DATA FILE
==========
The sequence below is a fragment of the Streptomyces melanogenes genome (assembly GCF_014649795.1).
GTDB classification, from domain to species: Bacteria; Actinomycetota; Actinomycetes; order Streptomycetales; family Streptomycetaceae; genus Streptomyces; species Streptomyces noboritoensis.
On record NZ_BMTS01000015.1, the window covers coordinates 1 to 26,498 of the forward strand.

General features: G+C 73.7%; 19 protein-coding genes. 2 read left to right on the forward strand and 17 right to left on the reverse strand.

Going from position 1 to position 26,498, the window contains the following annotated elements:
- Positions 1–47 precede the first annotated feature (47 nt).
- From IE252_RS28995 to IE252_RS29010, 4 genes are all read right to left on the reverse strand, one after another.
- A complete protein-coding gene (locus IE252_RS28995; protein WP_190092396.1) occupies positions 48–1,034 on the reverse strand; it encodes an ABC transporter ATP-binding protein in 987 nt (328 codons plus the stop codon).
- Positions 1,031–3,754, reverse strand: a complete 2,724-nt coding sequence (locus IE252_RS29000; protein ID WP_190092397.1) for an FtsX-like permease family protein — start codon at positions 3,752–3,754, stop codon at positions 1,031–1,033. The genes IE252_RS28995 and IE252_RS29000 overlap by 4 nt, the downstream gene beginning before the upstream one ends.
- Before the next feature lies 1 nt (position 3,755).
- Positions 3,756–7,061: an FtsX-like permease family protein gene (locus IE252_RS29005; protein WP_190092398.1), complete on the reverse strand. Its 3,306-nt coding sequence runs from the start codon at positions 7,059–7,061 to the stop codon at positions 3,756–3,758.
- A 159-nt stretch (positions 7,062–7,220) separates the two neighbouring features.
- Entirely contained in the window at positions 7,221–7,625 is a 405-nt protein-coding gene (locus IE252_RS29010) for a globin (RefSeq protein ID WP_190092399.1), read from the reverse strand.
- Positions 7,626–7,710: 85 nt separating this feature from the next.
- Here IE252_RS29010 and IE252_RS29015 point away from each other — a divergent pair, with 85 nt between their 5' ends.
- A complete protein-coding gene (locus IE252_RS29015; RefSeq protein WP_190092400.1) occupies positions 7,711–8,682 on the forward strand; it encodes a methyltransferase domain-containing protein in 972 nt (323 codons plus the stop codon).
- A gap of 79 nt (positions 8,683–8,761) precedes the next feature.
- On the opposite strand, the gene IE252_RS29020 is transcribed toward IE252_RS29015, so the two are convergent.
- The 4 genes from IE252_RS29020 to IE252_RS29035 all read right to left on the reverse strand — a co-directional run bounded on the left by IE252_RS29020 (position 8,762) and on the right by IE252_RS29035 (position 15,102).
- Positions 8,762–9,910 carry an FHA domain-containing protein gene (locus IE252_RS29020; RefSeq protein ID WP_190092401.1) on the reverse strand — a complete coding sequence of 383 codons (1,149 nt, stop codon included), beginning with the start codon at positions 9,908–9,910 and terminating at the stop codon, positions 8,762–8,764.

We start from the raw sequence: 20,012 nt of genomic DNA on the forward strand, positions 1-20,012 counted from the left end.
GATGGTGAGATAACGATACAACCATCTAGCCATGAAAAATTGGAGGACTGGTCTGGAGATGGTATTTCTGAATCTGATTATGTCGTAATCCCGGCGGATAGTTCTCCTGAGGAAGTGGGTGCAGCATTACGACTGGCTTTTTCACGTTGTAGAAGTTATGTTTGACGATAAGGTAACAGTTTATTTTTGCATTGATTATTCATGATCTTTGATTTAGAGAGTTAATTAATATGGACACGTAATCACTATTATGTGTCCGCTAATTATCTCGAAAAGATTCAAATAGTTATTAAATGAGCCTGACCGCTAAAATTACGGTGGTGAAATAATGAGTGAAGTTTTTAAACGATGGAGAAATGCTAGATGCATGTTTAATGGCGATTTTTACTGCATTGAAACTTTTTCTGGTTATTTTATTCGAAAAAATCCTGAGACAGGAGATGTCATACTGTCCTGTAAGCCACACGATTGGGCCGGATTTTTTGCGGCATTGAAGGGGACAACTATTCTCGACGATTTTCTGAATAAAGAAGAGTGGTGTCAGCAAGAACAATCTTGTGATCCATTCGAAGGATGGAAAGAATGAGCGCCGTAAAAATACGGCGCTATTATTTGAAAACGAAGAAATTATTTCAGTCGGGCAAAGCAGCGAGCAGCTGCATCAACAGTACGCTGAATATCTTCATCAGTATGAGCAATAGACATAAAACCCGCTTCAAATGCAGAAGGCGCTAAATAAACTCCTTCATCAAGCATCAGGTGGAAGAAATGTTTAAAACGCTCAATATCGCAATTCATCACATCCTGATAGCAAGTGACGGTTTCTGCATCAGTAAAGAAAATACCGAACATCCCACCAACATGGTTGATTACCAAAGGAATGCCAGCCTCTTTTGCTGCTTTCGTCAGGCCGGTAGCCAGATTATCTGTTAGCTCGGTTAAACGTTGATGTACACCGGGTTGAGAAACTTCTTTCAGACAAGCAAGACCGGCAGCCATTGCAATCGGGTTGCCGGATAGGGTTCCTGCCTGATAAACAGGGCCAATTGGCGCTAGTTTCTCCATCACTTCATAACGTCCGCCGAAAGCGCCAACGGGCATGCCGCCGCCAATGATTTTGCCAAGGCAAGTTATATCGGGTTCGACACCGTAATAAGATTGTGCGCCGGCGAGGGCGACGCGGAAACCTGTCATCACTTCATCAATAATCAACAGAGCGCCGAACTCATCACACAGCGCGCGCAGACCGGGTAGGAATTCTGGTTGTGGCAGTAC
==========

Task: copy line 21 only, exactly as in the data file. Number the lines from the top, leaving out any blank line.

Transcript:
We start from the raw sequence: 20,012 nt of genomic DNA on the forward strand, positions 1-20,012 counted from the left end.